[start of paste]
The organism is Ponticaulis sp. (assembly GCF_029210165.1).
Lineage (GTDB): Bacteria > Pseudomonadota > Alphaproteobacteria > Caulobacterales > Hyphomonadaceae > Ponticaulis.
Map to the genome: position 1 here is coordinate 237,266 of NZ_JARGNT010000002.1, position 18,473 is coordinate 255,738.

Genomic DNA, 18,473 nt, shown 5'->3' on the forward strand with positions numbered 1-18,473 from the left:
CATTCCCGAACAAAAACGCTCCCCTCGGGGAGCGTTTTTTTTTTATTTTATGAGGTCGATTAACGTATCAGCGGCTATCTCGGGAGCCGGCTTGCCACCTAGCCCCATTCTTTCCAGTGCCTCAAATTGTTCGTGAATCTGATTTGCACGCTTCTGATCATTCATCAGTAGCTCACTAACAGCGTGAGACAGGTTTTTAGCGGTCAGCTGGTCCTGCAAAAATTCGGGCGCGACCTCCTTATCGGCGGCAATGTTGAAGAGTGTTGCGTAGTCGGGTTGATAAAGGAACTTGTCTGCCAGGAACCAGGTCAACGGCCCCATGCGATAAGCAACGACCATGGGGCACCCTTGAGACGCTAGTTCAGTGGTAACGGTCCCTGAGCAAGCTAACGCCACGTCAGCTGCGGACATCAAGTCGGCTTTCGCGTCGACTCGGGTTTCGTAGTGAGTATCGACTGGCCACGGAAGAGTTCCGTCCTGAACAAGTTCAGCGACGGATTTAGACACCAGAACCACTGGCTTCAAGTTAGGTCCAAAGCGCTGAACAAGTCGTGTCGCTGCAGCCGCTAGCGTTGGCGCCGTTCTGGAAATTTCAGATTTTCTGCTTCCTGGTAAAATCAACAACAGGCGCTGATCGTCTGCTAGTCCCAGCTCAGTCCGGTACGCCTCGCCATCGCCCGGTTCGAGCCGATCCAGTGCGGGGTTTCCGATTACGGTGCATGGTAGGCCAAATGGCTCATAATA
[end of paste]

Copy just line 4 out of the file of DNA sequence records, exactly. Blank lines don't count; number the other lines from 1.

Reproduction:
Genomic DNA, 18,473 nt, shown 5'->3' on the forward strand with positions numbered 1-18,473 from the left: